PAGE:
Mitt Romney’s Sucker Punch
This article is from the archive of The New York Sun before the launch of its new website in 2022. The Sun has neither altered nor updated such articles but will seek to correct any errors, mis-categorizations or other problems introduced during transfer.
Mitt Romney’s screed against President Trump is being taken as a sign that the newly elected senator from Utah may try to mount a challenge for the Republican presidential nomination in 2020. Good luck, we say. He’d be wise not to run on the character issue, though, because he’s just managed to forfeit the last shred of credibility he might have enjoyed on that head.
Mr. Romney issued his attack on Mr. Trump in an op-ed in the Washington Post. It hit the newsstands the day before the ex-governor of Massachusetts is due to be sworn in to the World’s Greatest Deliberative Body. “The president shapes the public character of the nation,” the Post’s headline said. “Trump’s character falls short.”
What a sucker punch. Two years ago, after all, Mr. Trump had just been elected President. Mr. Romney had been one of his most withering critics, delivering early in the campaign a speech attacking Mr. Trump’s character and, with words Ronald Reagan used in another context, warning that it was a time to choose. Almost no one urged Mr. Romney to get into the race, and no wonder, given how he’d led the GOP to defeat in 2012.
When, in November 2016, the country did choose, it delivered a landslide in the electoral college for Mr. Trump. How did Mr. Romney react? He fetched up at dinner with the President-Elect, where he wheedled for the job of secretary of state. “Romney Eats Crow at Three-Star Dinner With Donald Trump” was Vanity Fair’s headline. In the event, Mr. Trump chose a more gifted diplomat, Rex Tillerson of Mobil.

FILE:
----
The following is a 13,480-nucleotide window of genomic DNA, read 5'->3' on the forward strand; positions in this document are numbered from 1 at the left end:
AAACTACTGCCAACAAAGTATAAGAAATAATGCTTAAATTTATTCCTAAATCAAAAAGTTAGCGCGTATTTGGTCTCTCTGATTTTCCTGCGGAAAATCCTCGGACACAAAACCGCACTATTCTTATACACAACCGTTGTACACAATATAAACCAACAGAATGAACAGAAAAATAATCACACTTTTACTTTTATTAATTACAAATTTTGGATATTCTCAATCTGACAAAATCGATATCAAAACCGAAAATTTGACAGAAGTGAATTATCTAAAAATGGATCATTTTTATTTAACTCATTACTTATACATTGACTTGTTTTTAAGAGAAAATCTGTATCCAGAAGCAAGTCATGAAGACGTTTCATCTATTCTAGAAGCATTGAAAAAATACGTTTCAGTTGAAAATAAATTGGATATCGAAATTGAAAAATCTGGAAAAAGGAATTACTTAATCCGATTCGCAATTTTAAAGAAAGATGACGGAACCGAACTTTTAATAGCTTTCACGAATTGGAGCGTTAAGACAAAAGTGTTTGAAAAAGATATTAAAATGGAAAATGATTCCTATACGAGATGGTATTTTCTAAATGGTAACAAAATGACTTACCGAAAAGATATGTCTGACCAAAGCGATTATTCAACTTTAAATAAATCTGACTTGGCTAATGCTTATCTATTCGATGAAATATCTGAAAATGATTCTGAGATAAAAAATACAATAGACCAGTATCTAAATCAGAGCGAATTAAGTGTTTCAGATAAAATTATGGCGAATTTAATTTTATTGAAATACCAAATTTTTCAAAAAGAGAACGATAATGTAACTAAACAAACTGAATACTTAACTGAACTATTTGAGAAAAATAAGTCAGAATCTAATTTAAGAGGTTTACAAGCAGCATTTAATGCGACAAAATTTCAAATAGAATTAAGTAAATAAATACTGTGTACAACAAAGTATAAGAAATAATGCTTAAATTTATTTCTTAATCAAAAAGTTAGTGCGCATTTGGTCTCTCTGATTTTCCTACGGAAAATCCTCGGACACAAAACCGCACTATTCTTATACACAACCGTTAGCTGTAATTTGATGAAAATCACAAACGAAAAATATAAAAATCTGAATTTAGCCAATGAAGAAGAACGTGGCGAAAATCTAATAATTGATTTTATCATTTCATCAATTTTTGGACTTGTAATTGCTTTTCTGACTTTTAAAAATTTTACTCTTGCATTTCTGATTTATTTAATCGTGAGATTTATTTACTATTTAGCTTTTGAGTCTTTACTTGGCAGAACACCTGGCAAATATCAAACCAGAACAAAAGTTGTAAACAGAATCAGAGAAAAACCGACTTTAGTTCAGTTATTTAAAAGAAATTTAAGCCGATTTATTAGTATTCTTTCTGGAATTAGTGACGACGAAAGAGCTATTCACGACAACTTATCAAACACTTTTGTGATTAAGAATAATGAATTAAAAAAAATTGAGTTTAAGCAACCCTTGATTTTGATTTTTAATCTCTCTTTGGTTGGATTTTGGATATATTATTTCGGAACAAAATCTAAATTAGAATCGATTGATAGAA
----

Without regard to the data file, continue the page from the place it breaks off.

Soon Mr. Romney announced for Senate in Utah. He probably could have won without Mr. Trump’s endorsement, but maybe not if Mr. Trump had come out against him the way he had against Mr. Trump. The President, in any event, let bygones go and actually endorsed Mr. Romney for Senate. So the ex-governor of Massachusetts was headed to Washington from the Beehive State.
That’s the context in which Mr. Romney just clobbered Mr. Trump with the character issue. “Presidential leadership in qualities of character is indispensable,” he harrumphed. “And it is in this province where the incumbent’s shortfall has been most glaring.” In the history of the Republic it’s hard to remember any freshman launching his senate career with an attack on a President of his own party.
There’s only one reason anyone would do such a thing — it would be to maneuver for an attack in the next election. Mr. Romney has to be betting that a year or so hence, Mr. Trump will have been either driven from office or so badly wounded that he’s vulnerable to a challenge in the primaries. Mr. Romney can only be hoping that he will be in a premier position to take on a crippled president.
That in itself is not surprising. Mr. Romney has no other tactic left for national office beyond the Senate, particularly because he’s so full of praise for Mr. Trump’s policies and has already blown his chances for a cabinet job, at least while Mr. Trump is President. Ironically, in attacking Mr. Trump on character, Mr. Romney has given us a glimpse of his own character flaws.